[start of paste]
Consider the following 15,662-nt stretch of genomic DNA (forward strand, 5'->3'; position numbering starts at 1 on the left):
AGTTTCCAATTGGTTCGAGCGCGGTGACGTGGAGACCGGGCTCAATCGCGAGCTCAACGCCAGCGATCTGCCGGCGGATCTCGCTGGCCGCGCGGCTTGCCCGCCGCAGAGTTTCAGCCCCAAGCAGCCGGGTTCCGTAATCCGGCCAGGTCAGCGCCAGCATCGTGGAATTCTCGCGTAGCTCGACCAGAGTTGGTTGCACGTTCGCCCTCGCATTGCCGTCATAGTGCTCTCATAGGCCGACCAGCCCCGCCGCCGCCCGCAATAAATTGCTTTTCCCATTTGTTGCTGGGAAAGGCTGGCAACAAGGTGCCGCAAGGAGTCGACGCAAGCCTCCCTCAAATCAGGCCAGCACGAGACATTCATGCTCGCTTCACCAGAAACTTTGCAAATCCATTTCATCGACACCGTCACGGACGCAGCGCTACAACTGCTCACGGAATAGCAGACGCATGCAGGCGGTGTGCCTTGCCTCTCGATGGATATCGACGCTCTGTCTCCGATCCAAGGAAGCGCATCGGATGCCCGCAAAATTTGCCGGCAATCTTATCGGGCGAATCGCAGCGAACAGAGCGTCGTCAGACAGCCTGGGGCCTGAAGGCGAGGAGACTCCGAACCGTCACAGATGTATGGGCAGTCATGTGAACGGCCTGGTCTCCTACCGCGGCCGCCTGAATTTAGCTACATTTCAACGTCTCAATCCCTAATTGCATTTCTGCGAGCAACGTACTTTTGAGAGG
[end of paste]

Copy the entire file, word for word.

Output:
Consider the following 15,662-nt stretch of genomic DNA (forward strand, 5'->3'; position numbering starts at 1 on the left):
AGTTTCCAATTGGTTCGAGCGCGGTGACGTGGAGACCGGGCTCAATCGCGAGCTCAACGCCAGCGATCTGCCGGCGGATCTCGCTGGCCGCGCGGCTTGCCCGCCGCAGAGTTTCAGCCCCAAGCAGCCGGGTTCCGTAATCCGGCCAGGTCAGCGCCAGCATCGTGGAATTCTCGCGTAGCTCGACCAGAGTTGGTTGCACGTTCGCCCTCGCATTGCCGTCATAGTGCTCTCATAGGCCGACCAGCCCCGCCGCCGCCCGCAATAAATTGCTTTTCCCATTTGTTGCTGGGAAAGGCTGGCAACAAGGTGCCGCAAGGAGTCGACGCAAGCCTCCCTCAAATCAGGCCAGCACGAGACATTCATGCTCGCTTCACCAGAAACTTTGCAAATCCATTTCATCGACACCGTCACGGACGCAGCGCTACAACTGCTCACGGAATAGCAGACGCATGCAGGCGGTGTGCCTTGCCTCTCGATGGATATCGACGCTCTGTCTCCGATCCAAGGAAGCGCATCGGATGCCCGCAAAATTTGCCGGCAATCTTATCGGGCGAATCGCAGCGAACAGAGCGTCGTCAGACAGCCTGGGGCCTGAAGGCGAGGAGACTCCGAACCGTCACAGATGTATGGGCAGTCATGTGAACGGCCTGGTCTCCTACCGCGGCCGCCTGAATTTAGCTACATTTCAACGTCTCAATCCCTAATTGCATTTCTGCGAGCAACGTACTTTTGAGAGG